|کد مقاله||سال انتشار||مقاله انگلیسی||ترجمه فارسی||تعداد کلمات|
|120870||2017||7 صفحه PDF||سفارش دهید||6154 کلمه|
Publisher : Elsevier - Science Direct (الزویر - ساینس دایرکت)
Journal : Personality and Individual Differences, Volume 112, 1 July 2017, Pages 150-156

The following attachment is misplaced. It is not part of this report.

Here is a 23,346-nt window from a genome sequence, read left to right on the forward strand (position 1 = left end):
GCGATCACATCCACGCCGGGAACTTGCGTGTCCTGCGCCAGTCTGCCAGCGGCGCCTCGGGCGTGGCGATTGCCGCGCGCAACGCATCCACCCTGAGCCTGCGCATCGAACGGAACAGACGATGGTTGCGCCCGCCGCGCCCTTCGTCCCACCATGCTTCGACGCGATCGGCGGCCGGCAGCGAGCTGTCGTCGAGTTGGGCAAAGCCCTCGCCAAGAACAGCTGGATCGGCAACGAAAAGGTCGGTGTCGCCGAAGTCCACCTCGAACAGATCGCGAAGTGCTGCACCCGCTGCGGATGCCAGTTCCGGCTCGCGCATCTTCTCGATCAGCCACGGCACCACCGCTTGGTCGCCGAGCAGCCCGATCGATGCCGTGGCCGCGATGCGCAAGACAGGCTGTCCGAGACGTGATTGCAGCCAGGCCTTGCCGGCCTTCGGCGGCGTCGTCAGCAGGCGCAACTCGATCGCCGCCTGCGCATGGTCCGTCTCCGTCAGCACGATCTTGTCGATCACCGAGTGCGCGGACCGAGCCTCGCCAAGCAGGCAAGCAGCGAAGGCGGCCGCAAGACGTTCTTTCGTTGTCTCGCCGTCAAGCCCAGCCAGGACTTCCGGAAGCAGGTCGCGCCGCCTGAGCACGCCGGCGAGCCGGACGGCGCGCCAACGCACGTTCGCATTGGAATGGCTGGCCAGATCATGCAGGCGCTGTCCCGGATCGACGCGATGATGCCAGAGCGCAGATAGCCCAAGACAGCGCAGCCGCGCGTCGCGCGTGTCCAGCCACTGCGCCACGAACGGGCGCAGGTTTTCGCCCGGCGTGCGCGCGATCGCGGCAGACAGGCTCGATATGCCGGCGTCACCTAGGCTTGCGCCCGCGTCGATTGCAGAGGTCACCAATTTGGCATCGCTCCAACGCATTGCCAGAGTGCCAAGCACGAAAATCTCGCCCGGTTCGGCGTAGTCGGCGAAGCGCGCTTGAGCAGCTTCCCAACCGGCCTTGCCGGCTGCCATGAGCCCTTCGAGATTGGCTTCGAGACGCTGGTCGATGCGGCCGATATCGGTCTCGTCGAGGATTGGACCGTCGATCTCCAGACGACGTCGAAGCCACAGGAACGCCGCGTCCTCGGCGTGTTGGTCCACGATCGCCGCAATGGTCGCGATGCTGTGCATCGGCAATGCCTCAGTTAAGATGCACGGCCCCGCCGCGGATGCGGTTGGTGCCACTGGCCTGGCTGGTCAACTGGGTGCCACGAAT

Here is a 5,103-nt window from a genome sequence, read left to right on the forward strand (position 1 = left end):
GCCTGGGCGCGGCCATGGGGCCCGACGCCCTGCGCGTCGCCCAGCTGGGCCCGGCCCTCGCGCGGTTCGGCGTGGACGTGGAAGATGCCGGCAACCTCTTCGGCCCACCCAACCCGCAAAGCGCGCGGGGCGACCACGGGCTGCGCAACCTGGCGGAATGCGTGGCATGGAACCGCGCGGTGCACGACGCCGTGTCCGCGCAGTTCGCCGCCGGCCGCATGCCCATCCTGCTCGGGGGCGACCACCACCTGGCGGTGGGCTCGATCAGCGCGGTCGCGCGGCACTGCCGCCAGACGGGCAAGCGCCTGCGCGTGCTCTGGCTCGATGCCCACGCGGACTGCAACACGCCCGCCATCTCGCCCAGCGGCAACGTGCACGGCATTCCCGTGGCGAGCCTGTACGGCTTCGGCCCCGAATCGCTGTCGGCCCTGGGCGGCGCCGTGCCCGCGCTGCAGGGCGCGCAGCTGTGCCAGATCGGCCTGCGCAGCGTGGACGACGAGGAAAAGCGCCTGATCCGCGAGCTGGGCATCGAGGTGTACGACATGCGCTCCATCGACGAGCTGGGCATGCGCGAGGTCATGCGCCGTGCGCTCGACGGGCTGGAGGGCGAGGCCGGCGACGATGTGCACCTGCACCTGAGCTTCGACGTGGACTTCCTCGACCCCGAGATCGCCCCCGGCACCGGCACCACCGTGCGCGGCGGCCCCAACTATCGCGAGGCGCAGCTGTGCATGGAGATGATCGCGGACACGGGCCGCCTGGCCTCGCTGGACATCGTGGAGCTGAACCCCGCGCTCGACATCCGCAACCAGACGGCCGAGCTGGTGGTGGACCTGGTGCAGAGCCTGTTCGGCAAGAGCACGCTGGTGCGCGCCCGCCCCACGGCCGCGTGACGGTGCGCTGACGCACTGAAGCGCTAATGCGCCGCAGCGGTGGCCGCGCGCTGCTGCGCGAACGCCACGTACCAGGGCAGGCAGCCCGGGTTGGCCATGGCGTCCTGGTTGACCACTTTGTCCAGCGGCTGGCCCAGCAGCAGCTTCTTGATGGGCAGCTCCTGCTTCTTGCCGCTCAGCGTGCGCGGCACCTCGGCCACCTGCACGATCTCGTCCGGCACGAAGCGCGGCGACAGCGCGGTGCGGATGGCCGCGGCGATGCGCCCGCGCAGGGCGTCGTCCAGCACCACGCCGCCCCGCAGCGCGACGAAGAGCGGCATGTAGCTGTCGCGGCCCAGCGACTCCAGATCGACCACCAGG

A daily diary study was used to examine how person-level emotion regulation (i.e., reappraisal and suppression) impacts daily affect following stressful daily life events. Research has highlighted the positive and negative impacts of reappraisal and suppression on daily affect, respectively, but has yet to investigate emotion regulation in light of daily stress. After completing a measure of emotion regulation, participants completed measures of daily stress and daily affect at the end of each day for one week. As hypothesized, multilevel modeling results indicated that as daily stress increased, individuals were more likely to report lower positive and higher negative affect. Consistent with prior research, reappraisal was associated with better affect. Suppression was associated with lower positive affect. The main finding of this study was a significant cross-level interaction of daily stress and suppression on daily positive affect where individuals high in suppression experienced lower positive affect on days of high stress than days of low stress. This suggests that suppression may not be detrimental in low stress situations when emotion regulation is less important, but negatively impacts positive affect during high stress. These results point to the importance of considering emotion regulation in the context of stressful life events.